Saturday, June 2, 2012

Nerd Nation 4.0

The young woman cutting my hair said that she likes science, and is pretty good at chemistry based on the licensing requirements and corporate training for her trade. Maybe that is an anomaly and she is an outlier. But The Best American Science and Nature Writing 2010 includes an article from GQ. As trendy as you can be with your 3-day beard shadow, greasy locks and sultry pout, if you don’t know science, you are not getting laid.

When the Facebook initial public offering did not break all (or any) records, hands were wrung and one of my libertarian colleagues spun a link to a claim that the White House was behind the failure in order to gain control of the Internet.  Twenty years ago, there as no 

Today the US Department of Justice prosecutes hapless capitalists who fall victim to its jaws for collusively selling things that did not exist when they were born.

In one sense, it is an old story. Carolyn Marvin (see here) is famous for When Old Technologies Were New: About Electric Communication in the Late Nineteenth Century.  In the late nineteenth century, although telephone, radio, and the potential of television promised much, the compelling paradigm was the entrepreneur, not the technician. Edison’s success was measured in his millions of dollars of earnings.  In our time, we expect that brains bring profits.  When that fails, we believe that something is wrong.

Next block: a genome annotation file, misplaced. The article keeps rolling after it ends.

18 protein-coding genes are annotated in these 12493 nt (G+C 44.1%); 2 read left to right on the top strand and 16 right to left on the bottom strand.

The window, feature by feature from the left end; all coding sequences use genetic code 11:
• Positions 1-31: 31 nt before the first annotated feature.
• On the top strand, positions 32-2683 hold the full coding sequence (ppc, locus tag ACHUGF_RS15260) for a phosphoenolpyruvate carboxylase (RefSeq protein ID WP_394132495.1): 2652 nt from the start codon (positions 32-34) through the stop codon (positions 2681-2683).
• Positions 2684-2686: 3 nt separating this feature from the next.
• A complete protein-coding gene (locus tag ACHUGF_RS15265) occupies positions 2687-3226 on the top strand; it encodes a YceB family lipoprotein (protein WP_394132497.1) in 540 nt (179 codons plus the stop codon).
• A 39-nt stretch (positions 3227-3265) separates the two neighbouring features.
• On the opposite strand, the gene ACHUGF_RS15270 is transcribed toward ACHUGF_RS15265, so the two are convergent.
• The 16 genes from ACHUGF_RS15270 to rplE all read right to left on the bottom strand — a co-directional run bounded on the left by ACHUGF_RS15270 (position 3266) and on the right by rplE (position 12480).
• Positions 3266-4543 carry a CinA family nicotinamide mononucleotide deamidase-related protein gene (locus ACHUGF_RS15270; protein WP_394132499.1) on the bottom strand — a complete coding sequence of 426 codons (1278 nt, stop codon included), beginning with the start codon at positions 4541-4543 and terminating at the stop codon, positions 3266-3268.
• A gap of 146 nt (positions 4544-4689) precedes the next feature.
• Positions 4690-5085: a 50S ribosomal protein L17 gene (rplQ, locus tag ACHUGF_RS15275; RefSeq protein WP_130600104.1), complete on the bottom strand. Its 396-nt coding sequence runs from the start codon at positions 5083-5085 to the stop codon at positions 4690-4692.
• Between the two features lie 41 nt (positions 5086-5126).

We reward intelligence with profits from IPOs. …… and a strong fan base… or we like to think we do.

From the Necessary Facts archives:

Felicia Day
 Gregg Barak, Young Kim and Donald Shelton found, broadly, that in fact, the "CSI Effect" is really just a "tech effect." 

One of Danica McKellar's three math books for girls
Successful actresses have Erdös numbers.

Natalie (Portman) Herschlag co-author of two peer reviewed scientific journal articles
"How Dungeons & Dragons Changed My Life" by Ethan Gilsdorf.

No comments:

Post a Comment

Note: Only a member of this blog may post a comment.